New York City’s Crackdown on Dirt Bikes Divides Public Opinion

The rattling and popping of engines could be heard before the four shiny red and blue dirt bikes came into view, flashing down Adam Clayton Powell Jr. Boulevard in Harlem on Saturday.

Four young men in T-shirts, shorts and sweatpants guided the big-wheeled motorcycles past onlookers then rode through a red light at the intersection at Dr. Martin Luther King Jr. Boulevard. Some of the men were so skilled that they could steer and stand at the same time.

Despite their skill, the young men were courting trouble: It is illegal to ride off-road bikes — including dirt bikes, all-terrain vehicles and four-wheelers — on the streets of New York City.

The New York Police Department recently announced a crackdown on off-road bikes, but for some, the appeal of riding a dirt bike through city streets hasn’t diminished.

“It was the vibrations, the joyness,” Andre Criner, 58, said, recalling his own time on a dirt bike as a teenager. “Just flying down the road.”

Mr. Criner, who was shopping in a bodega near a popular dirt-biking street on Monday, said the bikes should not be illegal on city streets. He recalled the thrill of zipping down a street on his red and white Honda 125 at 70 miles per hour.

Playing basketball didn’t give Mr. Criner the same adrenaline rush as riding a dirt bike. He said that when he was 14 years old, he taught himself how to ride after he saw some of the older boys in his neighborhood riding. It was something he could do on his own.

He lamented the afternoon of May 17, when officers publicly crushed some of the 700 off-road bikes the Police Department has confiscated.

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The police have said the bikes are a nuisance and a danger to residents in the area, and the confiscations are intended to prevent serious accidents. At a news conference in April, police announced dozens of arrests for reckless driving on the streets and sidewalks, driving the wrong way on one-way streets and other traffic violations.

The arrests were meant to boost public awareness, William J. Bratton, the city police commissioner, said. He called dirt bike riders “knuckleheads” at the news conference.

“It’s all about them showing off in the pack mentality,” Mr. Bratton said.

On May 26 in Staten Island, police chased three dirt bike riders who were riding their bikes down South Avenue in Mariners Harbor. The chase ended when one biker crashed into a pickup truck; he was taken to a hospital with critical injuries.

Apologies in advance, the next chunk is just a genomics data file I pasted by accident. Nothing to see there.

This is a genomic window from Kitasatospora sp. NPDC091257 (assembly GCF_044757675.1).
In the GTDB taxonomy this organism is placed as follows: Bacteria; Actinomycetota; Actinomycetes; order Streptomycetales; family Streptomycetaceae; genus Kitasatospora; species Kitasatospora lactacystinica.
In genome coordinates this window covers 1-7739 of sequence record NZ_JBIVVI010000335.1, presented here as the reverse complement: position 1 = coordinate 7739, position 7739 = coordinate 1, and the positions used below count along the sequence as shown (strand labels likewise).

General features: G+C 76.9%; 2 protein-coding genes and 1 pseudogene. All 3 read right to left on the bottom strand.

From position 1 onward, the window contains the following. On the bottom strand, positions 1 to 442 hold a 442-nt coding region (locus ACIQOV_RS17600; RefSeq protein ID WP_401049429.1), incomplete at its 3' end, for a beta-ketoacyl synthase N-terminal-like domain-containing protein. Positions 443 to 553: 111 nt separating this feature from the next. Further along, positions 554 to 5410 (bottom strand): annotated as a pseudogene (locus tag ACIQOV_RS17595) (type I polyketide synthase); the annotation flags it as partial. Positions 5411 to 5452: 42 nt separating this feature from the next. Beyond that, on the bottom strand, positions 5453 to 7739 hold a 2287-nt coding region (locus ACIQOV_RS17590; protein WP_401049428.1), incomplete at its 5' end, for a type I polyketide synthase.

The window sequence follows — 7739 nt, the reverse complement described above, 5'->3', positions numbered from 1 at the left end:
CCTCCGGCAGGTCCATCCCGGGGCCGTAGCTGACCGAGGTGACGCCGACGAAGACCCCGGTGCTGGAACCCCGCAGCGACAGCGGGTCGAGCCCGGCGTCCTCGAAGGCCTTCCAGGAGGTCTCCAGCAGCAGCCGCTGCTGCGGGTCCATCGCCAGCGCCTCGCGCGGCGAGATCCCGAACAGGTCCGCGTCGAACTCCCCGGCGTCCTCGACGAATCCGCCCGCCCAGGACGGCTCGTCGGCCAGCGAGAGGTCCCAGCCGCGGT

These are the accidents the Police Department says it wants to prevent notice du viagra. But they are not the only concern for the community.

There is also the noise.

It is a nightly issue for Mohammed Bashar, 45, the owner of the Maharaja Palace restaurant, who said he hears the dirt bikes zooming down the streets.

The sounds of engines echo down the block, sometimes starting as early as 5 p.m. On one recent evening, 15 young men popped wheelies as they rushed their dirt bikes down Lenox Avenue.

“There’s been a lot of them,” said Mr. Bashar, who has owned the restaurant on Frederick Douglass Boulevard for three years. He said that when he sees the dirt bikers, he calls the police to let them know they are back at it again.

But since the Police Department’s bike crushing, Mr. Bashar said, he has seen fewer dirt bike riders.

The Police Department is “working to clean up the streets,” Mr. Bashar said.

Majed Alsaedi, 30, the owner of Alzyadi Deli and Grocery on the corner of West 129th Street and Adam Clayton Powell Jr. Boulevard, said what the bikers do shouldn’t be a concern for business owners. The dirt bikers, he said, do not disrupt his business.

“It’s a concern for the people who live here and are trying to sleep at night,” said Mr. Alsaedi, who said he has been in business for 10 years. “They go by so fast, the noise doesn’t stick around for long.”

Mr. Criner agreed. The community should be more accepting of the dirt bikers’ hobby, he said.

“We live in the city,” Mr. Criner, the former rider, said. “We don’t hurt nobody.”